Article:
UPDATE: No bad blood here! On Sunday evening, Apple responded to Taylor Swift's rallying cry to fairly compensate artists. "We hear you @taylorswift13 and indie artists," Apple's Senior Vice President of Internet Software and Services Eddy Cue tweeted.
Cue announced the tech giant will in fact pay artists for streaming services during the free trial period of Apple Music.
#AppleMusic will pay artist for streaming, even during customer’s free trial period
We hear you @taylorswift13 and indie artists. Love, Apple
I am elated and relieved. Thank you for your words of support today. They listened to us.
— Taylor Swift (@taylorswift13) June 22, 2015
EARLIER: Looks like there will be a blank space where Taylor Swift's "1989" album should be on Apple Music's new streaming service.
After Apple announced on June 8 that it would roll out its music streaming platform, which will cost $9.99 a month following a free three-month trial, Swift took to her Tumblr page to write an open letter to the company to explain why she will not feature her new album on the service.
Swift writes that the free trial period, in which artists, writers and producers will go unpaid, is a "shocking, disappointing" move by Apple.
This is not about me. Thankfully I am on my fifth album and can support myself, my band, crew, and entire management team by playing live shows. This is about the new artist or band that has just released their first single and will not be paid for its success. This is about the young songwriter who just got his or her first cut and thought that the royalties from that would get them out of debt. This is about the producer who works tirelessly to innovate and create, just like the innovators and creators at Apple are pioneering in their field … but will not get paid for a quarter of a year’s worth of plays on his or her songs.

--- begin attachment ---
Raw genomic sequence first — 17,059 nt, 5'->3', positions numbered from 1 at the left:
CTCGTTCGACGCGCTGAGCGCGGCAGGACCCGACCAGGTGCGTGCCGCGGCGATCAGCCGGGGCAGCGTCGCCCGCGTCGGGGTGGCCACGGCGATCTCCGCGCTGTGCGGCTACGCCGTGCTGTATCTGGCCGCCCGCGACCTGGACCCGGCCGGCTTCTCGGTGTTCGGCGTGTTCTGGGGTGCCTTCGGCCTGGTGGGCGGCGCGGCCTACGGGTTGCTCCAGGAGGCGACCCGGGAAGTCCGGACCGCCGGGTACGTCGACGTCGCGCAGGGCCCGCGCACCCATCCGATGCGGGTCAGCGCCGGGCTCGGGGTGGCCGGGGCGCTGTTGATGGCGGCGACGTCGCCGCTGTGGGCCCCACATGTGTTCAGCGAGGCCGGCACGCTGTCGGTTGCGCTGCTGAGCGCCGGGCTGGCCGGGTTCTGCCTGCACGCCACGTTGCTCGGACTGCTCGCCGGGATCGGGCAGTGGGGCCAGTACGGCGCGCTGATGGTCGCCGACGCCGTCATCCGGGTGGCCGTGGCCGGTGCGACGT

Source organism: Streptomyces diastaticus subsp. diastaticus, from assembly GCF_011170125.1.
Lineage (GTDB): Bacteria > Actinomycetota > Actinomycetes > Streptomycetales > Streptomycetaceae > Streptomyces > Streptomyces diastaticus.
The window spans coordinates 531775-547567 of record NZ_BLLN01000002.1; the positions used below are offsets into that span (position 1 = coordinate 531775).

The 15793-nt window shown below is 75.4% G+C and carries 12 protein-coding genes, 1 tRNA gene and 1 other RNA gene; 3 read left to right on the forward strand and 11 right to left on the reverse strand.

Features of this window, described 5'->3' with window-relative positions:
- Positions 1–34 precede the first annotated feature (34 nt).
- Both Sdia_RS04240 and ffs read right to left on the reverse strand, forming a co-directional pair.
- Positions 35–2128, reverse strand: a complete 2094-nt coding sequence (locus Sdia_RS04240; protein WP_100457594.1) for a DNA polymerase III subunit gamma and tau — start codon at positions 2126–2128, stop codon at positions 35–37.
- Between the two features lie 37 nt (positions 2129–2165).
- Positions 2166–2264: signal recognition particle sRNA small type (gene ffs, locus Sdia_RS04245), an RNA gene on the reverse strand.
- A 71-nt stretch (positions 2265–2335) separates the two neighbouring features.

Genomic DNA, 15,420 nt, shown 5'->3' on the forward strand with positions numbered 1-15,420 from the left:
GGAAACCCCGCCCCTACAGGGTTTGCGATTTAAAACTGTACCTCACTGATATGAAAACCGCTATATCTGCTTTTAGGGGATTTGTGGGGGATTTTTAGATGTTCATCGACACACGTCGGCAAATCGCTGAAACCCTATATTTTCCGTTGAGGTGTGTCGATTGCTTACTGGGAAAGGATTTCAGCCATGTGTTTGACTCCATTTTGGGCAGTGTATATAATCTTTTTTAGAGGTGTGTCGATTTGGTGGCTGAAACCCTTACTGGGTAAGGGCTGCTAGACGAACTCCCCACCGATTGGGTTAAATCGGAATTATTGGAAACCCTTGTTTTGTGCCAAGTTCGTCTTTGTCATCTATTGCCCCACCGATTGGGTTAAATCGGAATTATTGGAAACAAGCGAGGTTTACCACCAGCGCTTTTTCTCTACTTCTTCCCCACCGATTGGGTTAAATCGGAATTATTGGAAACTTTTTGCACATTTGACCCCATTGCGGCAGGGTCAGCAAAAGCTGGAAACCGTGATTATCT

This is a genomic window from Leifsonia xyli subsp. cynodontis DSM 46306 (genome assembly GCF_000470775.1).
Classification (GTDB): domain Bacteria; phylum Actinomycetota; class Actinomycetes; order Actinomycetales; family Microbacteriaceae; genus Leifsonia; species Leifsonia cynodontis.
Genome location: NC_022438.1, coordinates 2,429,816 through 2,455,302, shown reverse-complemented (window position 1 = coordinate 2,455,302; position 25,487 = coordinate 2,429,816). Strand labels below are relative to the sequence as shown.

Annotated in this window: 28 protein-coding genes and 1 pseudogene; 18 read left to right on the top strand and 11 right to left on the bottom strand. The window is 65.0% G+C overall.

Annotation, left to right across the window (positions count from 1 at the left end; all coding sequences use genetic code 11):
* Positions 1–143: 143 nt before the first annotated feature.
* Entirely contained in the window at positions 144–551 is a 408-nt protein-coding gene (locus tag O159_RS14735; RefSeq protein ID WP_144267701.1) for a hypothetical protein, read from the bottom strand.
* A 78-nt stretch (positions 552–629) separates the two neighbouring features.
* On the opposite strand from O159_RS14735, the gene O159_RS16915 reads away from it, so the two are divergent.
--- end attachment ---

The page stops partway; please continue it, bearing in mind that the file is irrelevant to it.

The "Style" singer's sentiments on Apple Music echo her decision to pull her songs from Spotify. She told Yahoo Music in November 2014, "I'm not willing to contribute my life's work to an experiment that I don't feel fairly compensates the writers, producers, artists, and creators of this music. And I just don't agree with perpetuating the perception that music has no value and should be free."
In July 2014, the 25-year-old penned an op-ed for the Wall Street Journal about the changing music industry, in which she predicted that artists would have more control over the value of their music. "[I]ndividual artists and their labels will someday decide what an album's price point is. I hope they don't underestimate themselves or undervalue their art," she wrote.
Head to Swift's Tumblr page to read her full message to Apple.